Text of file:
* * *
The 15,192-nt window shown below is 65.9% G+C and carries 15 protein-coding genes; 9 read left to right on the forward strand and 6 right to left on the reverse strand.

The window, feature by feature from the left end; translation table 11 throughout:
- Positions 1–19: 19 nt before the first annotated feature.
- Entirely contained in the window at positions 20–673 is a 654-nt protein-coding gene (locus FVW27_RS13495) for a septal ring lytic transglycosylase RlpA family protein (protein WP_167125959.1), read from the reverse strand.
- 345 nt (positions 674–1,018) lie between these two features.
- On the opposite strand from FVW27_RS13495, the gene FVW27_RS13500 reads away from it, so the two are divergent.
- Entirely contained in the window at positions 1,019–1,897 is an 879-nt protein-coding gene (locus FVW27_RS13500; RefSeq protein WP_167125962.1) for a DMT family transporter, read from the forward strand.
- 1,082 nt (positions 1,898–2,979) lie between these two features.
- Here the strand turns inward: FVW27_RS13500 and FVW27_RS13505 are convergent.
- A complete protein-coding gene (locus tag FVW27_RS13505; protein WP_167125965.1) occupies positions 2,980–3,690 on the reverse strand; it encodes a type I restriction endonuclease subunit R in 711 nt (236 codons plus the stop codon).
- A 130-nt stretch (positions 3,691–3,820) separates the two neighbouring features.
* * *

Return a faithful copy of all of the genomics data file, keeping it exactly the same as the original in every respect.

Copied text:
The 15,192-nt window shown below is 65.9% G+C and carries 15 protein-coding genes; 9 read left to right on the forward strand and 6 right to left on the reverse strand.

The window, feature by feature from the left end; translation table 11 throughout:
- Positions 1–19: 19 nt before the first annotated feature.
- Entirely contained in the window at positions 20–673 is a 654-nt protein-coding gene (locus FVW27_RS13495) for a septal ring lytic transglycosylase RlpA family protein (protein WP_167125959.1), read from the reverse strand.
- 345 nt (positions 674–1,018) lie between these two features.
- On the opposite strand from FVW27_RS13495, the gene FVW27_RS13500 reads away from it, so the two are divergent.
- Entirely contained in the window at positions 1,019–1,897 is an 879-nt protein-coding gene (locus FVW27_RS13500; RefSeq protein WP_167125962.1) for a DMT family transporter, read from the forward strand.
- 1,082 nt (positions 1,898–2,979) lie between these two features.
- Here the strand turns inward: FVW27_RS13500 and FVW27_RS13505 are convergent.
- A complete protein-coding gene (locus tag FVW27_RS13505; protein WP_167125965.1) occupies positions 2,980–3,690 on the reverse strand; it encodes a type I restriction endonuclease subunit R in 711 nt (236 codons plus the stop codon).
- A 130-nt stretch (positions 3,691–3,820) separates the two neighbouring features.